I say this so that no one may lead you into error by false reasoning with persuasive arguments. For, even if I am absent from you in the body, I am with you in spirit, happy when I see you maintaining your ranks and the solid bulwark of your faith in Christ.

So, then, as you have received Christ Jesus the Lord, live your life in him. Continue to remain firmly rooted, and go on being built up in him. Continue to be established more and more firmly in the faith, as you were taught it, and to overflow with thanksgiving.

Here is Paul's prayer for the Church, and in it we distinguish the great marks which should distinguish a living and faithful Church.

(i) It should be a Church of courageous hearts. Paul prays that their hearts may be encouraged. The word which he uses is parakalein (Greek #3870). Sometimes that word means to comfort, sometimes to exhort, but always at the back of it there is the idea of enabling a person to meet some difficult situation with confidence and with gallantry. One of the Greek historians uses it in a most interesting and suggestive way. There was a Greek regiment which had lost heart and was utterly dejected. The general sent a leader to talk to it to such purpose that courage was reborn and a body of dispirited men became fit again for heroic action. That is what parakalein (Greek #3870) means here. It is Paul's prayer that the Church may be filled with that courage which can cope with any situation.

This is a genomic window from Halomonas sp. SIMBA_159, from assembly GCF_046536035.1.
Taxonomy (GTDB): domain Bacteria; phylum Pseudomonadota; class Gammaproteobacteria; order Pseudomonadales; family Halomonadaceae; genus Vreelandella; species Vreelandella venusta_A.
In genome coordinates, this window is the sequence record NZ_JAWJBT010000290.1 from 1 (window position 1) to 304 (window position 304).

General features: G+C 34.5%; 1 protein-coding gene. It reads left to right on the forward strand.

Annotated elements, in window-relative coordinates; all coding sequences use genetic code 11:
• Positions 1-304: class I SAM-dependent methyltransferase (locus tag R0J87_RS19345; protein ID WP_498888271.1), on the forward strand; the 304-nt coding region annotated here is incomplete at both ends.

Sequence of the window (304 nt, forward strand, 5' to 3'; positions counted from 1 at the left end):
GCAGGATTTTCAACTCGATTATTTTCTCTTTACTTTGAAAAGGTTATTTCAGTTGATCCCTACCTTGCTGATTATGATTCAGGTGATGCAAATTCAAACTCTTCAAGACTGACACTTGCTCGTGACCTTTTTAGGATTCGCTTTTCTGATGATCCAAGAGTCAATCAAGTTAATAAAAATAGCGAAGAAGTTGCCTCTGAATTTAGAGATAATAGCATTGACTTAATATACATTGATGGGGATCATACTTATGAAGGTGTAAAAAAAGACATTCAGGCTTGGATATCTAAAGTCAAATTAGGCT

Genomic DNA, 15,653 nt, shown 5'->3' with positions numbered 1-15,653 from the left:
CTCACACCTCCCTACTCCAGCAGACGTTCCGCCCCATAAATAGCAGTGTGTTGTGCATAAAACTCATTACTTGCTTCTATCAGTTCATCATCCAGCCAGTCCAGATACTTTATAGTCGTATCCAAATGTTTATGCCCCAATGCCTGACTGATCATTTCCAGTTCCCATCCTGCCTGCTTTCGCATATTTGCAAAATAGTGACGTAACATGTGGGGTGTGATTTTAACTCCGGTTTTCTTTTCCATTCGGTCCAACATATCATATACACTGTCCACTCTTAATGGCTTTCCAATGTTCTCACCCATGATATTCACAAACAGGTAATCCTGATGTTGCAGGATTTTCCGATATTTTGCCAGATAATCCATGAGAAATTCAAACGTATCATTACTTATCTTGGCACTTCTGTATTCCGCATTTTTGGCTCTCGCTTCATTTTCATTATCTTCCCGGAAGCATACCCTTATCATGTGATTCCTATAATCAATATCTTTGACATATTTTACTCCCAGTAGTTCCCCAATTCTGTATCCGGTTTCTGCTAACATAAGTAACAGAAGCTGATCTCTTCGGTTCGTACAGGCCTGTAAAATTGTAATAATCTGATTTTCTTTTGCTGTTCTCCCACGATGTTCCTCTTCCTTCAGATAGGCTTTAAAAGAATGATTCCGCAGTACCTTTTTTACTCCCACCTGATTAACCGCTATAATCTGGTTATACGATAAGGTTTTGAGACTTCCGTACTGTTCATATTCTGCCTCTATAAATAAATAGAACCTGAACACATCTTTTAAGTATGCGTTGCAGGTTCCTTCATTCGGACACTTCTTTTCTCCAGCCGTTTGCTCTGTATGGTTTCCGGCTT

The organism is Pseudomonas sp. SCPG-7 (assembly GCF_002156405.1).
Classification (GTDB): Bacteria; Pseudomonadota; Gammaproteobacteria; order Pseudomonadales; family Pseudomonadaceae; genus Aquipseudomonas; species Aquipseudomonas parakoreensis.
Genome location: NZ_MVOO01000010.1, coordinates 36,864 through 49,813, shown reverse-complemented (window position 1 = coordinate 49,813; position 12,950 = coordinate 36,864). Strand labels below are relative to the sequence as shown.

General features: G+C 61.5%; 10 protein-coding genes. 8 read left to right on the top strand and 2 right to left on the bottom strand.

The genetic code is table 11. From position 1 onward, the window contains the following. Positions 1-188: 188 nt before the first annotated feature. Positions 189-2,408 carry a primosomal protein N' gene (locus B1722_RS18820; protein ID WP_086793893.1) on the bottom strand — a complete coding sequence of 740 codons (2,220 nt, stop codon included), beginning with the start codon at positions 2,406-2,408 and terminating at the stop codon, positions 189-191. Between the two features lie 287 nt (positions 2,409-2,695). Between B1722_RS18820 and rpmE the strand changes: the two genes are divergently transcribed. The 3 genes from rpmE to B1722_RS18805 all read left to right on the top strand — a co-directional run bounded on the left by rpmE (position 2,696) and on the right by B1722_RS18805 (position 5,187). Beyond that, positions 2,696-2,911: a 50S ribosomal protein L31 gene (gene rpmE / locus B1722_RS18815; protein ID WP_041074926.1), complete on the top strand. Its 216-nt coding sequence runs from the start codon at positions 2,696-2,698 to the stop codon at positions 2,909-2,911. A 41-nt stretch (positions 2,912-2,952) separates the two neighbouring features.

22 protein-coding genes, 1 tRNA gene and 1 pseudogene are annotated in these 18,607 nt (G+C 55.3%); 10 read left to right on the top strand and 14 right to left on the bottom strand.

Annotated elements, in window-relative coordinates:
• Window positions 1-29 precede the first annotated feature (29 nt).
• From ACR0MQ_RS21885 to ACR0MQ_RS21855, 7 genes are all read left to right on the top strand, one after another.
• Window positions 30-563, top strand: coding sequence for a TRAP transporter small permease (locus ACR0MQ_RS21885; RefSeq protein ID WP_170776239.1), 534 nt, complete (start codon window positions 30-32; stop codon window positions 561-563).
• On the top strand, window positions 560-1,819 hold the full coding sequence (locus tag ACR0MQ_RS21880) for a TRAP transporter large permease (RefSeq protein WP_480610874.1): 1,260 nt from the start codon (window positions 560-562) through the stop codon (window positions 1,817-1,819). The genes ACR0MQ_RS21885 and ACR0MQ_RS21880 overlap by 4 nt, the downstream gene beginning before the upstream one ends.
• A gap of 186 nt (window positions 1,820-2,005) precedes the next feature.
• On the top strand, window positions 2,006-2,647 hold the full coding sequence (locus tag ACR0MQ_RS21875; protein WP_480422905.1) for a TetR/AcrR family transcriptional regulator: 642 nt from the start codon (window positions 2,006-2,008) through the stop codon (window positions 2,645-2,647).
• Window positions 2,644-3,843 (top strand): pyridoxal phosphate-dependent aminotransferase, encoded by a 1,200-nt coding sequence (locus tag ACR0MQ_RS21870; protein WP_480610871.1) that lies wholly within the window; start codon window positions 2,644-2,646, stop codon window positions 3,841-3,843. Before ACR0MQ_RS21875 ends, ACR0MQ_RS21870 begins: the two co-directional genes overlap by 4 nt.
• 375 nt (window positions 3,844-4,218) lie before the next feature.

(ii) It should be a Church in which the members are knit together in love. Without love there is no real Church. Methods of Church government and ritual are not what matter. These things change from time to time and from place to place. The one mark which distinguishes a true Church is love for God and for the brethren. When love dies, the Church dies.

(iii) It should be a church equipped with every kind of wisdom. Paul here uses three words for wisdom.

(a) In Colossians 2:2 he uses sunesis (Greek #4907), which the Revised Standard Version translates understandingly. We have already seen that sunesis (Greek #4907) is what we might call critical knowledge. it is the ability to assess any situation and decide what practical course of action is necessary within it. A real Church will have the practical knowledge of what to do whenever action is called for.

(b) He says that in Jesus are hid all the treasures of wisdom an knowledge. Wisdom is sophia (Greek #4678) and knowledge is gnosis (Greek #1108). These two words do not simply repeat each other; there is a difference between them. Gnosis (Greek #1108) is the power, almost intuitive and instinctive, to grasp the truth when we see it and hear it. But sophia (Greek #4678) is the power to confirm and to commend the truth with wise and intelligent argument, once it has been intuitively grasped. Gnosis (Greek #1108) is that by which a man grasps the truth; sophia (Greek #4678) is that by which a man is enabled to give a reason for the hope that is in him.